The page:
Quick Build Steps for NetSurf

Last Updated: 21st January 2020

This document provides steps for building NetSurf.

These instructions use a shell script to perform several operations. This script has only been tested with the bash and zsh bourne style shell interpreters. The latest version of this script should be retrieved from the official NetSurf source repository.

This shell script is used by the NetSurf Developers but you should satisfy yourself that the script is not malicious. It should be noted that building the browser will also be executing shell code and requires a similar level of trust.

Native build

Grab a temporary

 $ wget
 $ unset HOST
 $ source

Install any packages you need

Installs all packages required to build NetSurf and the NetSurf project libraries.

 $ ns-package-install

If your package manager is not supported, you will have to install third party packages manually.

Get the NetSurf project source code from Git

All the sources for the browser and support libraries is available from the public git server.

Local copies may be easily obtained with the ns-clone command.

 $ ns-clone

Build and install our project libraries

Updates NetSurf project library sources to latest, builds and installs them.

  $ ns-pull-install

Switch to new NetSurf workspace

Remove the bootstrap script and use the newly installed one

  $ rm
  $ cd ~/dev-netsurf/workspace
  $ source

Build and run NetSurf

  $ cd netsurf

To build the native front end (the GTK front end on Linux, BSDs, etc) you could do:

$ make
$ ./nsgtk3

To build the framebuffer front end, you could do:

  $ make TARGET=framebuffer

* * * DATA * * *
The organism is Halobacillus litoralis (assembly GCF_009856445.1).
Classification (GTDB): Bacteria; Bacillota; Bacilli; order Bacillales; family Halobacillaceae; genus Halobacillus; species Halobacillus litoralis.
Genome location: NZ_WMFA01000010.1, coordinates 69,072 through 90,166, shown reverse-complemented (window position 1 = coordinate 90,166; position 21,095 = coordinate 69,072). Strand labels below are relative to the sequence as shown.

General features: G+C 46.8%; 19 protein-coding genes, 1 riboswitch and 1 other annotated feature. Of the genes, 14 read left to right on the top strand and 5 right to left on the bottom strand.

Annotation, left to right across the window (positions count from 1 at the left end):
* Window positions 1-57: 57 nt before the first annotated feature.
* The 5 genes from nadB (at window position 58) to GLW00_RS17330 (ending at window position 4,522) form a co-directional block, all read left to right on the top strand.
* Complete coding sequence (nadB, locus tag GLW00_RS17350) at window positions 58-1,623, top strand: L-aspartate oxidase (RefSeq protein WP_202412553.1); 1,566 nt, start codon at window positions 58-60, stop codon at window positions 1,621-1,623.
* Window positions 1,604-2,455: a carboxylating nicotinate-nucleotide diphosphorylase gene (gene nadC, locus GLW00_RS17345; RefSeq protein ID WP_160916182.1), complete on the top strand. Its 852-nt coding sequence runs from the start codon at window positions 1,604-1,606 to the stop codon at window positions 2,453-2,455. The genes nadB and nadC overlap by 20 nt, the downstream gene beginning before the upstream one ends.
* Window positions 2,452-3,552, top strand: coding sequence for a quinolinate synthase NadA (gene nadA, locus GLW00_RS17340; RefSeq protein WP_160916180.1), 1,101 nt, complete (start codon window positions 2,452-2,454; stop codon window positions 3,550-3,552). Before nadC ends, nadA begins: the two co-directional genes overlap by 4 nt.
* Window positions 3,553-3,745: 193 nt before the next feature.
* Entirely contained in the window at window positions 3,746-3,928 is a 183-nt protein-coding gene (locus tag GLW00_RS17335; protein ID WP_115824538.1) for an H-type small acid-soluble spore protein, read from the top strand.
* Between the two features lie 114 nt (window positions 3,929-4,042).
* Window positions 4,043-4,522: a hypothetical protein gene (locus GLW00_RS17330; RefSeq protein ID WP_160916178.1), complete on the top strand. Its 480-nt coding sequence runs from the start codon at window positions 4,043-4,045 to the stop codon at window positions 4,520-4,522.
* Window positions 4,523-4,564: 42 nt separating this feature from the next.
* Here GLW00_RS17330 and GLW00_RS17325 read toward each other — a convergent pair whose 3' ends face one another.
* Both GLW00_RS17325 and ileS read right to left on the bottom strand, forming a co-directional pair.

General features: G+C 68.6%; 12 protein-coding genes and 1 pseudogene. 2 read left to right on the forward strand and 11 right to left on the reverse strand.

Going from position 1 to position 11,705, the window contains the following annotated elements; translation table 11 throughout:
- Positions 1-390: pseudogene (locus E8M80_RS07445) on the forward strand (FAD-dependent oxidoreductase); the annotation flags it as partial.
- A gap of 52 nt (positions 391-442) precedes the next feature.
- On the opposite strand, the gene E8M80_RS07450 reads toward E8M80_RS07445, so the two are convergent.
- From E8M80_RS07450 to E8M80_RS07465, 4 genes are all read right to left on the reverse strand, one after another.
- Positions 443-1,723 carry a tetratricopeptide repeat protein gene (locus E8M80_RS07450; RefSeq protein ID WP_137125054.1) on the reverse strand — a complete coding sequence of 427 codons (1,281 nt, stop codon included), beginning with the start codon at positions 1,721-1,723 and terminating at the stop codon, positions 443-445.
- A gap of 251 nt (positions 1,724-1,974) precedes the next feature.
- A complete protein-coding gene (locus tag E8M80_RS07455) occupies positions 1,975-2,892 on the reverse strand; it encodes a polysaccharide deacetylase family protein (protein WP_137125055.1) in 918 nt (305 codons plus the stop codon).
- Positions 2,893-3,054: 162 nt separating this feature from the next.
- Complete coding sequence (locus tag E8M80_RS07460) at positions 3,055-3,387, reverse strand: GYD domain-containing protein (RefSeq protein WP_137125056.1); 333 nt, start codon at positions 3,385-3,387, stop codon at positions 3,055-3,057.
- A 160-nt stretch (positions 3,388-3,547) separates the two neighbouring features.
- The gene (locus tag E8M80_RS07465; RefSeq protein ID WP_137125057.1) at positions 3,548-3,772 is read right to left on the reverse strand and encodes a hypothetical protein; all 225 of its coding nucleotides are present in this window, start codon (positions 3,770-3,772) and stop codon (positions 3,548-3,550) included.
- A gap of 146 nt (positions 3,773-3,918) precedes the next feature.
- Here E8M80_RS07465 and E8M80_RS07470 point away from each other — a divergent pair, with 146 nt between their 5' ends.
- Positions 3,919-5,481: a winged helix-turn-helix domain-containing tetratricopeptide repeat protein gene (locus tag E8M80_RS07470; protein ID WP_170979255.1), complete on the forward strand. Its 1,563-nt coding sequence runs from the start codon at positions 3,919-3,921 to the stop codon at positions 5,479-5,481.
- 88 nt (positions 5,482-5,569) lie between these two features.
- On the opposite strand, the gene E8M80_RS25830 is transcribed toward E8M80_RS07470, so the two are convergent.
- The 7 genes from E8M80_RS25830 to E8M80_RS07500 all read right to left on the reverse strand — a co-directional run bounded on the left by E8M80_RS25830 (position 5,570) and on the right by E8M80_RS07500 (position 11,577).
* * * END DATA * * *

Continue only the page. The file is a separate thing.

$ ./nsfb

Cross Compiling

If you are cross compiling, you can follow the above steps, but when sourcing, you should set HOST environment variable to the appropriate triplet for your cross compiler. For example, to cross compile for RISC OS:

$ HOST=arm-unknown-riscos source

After that, the commands such as ns-package-install and ns-pull-install will do what is appropriate for the platform you are building for.

To do the final build of NetSurf, pass the appropriate TARGET to make. For example, to cross compile for RISC OS:

$ make TARGET=riscos

Finally, you can package up your build to transfer to the system you are developing for. For example, to produce a package for RISC OS:

$ make TARGET=riscos package

Getting a cross compiler set up

We maintain cross compilation environments and an SDK for a number of platforms. These may be found in our toolchains repository.

$ git clone git://

Pre-built versions of the toolchains for 64bit x86 Debian systems are available via our automated build and test infrastructure

Not working?

If the above steps are inapplicable, or don't work, you can build manually. Follow the instructions in the BUILDING-* documents in the docs/ directory the NetSurf browser source tree.